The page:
THAILAND possibly 18th century lead imitation cowrie

$55.00

THAILAND, unknown region, unknown period, possibly 18th century, imitation cowrie, cypraea annulis shape, Reverse: bottom has small depression in center, bit of wire projects from the vertical axis, lead and iron wire, 22x15mm, 14.88g, F

1 in stock

SKU: 3301716 Categories: ,

Description

Cowrie shells were used as small change all over Asia when they were available. When they weren’t available, people would occasionally make imitations. Everyone would know what they represented. It may not have been worth a lot, but it was worth something.

Modern Thailand is the modern version of the Kingdom of Siam, which was a feudal monarchy with vassal states. Most of the vassal territory is now the independent nations of Laos and Cambodia. There were people in Thailand in paleolithic times. Organized bureaucratic political entities existed by the 4th century AD. Ethnically Thai people entered the region from the north in the 14th century. The current King is the latest in a dynasty that was established by a general who kicked out Burmese occupiers in the early 18th century.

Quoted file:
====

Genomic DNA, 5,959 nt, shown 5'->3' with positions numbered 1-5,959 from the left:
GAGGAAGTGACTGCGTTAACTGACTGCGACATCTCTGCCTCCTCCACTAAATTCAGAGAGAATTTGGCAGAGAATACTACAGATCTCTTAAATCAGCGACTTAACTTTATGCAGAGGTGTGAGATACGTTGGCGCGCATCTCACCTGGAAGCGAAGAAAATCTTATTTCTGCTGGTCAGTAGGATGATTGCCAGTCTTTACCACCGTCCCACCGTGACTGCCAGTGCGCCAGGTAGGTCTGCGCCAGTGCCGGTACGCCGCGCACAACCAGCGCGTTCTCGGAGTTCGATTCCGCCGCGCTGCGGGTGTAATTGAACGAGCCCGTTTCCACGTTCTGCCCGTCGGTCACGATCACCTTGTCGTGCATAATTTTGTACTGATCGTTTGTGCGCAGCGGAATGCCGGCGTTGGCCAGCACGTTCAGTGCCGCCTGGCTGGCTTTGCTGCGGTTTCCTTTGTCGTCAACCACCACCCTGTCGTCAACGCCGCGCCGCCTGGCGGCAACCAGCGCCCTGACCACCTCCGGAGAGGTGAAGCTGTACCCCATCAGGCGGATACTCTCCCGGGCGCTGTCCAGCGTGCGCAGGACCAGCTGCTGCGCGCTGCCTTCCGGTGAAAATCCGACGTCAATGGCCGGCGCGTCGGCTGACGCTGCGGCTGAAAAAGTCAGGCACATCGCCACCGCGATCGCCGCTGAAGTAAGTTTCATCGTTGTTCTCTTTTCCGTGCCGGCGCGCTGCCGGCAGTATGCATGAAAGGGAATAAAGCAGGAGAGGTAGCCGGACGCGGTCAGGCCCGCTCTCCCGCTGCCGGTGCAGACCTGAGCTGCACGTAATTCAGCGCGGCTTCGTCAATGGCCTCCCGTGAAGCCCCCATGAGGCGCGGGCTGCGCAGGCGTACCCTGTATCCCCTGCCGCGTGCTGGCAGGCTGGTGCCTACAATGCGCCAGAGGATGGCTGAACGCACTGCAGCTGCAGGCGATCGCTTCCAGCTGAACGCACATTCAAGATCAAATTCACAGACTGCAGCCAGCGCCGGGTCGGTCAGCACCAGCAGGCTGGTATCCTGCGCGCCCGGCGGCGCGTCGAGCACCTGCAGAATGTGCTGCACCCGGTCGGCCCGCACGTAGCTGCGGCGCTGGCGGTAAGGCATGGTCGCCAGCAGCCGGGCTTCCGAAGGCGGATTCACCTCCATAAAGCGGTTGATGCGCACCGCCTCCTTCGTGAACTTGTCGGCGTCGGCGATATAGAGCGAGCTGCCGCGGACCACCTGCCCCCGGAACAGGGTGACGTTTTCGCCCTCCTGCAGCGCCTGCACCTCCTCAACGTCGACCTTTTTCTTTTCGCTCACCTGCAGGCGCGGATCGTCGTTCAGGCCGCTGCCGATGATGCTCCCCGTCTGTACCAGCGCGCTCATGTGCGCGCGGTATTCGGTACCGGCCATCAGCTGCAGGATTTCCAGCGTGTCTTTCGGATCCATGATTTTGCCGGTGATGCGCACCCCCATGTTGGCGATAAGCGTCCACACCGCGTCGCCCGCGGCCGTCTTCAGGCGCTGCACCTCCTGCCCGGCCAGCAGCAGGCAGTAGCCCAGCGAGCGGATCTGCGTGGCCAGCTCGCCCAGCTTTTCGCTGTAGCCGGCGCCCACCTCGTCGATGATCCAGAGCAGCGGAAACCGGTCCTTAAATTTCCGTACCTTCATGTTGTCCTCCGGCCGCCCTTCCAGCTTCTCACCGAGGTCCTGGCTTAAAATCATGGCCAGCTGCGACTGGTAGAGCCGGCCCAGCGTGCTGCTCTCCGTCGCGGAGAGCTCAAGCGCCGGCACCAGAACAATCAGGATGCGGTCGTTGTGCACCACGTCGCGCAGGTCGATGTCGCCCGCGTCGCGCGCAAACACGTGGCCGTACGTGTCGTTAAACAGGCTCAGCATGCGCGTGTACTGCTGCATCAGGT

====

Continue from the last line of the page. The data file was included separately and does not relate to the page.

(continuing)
The big player in East Asia is China, of course. Then there is Japan and Korea, throw in Mongolia. South of China and east of India, but not including, for the most part, the islands to the east, is what we call Southeast Asia. From Burma to Malaya there have been a series of local kingdoms for about 2000 years. Russia, with its Asian Siberia, doesn’t count. We consider it part of Europe.

By “Modern World Coins” we mean here, generally, the round, flat, shiny metal objects that people have used for money and still do. “Modern,” though, varies by location. There was some other way they were doing their economies, and then they switched over to “modern coins,” then they went toward paper money, now we’re all going toward digital, a future in which kids look at a coin and say “What’s that?” We’ll say: “We used to use those to buy things.” Kids will ask “How?” The main catalog reference is the Standard Catalog of World Coins, to which the KM numbers refer.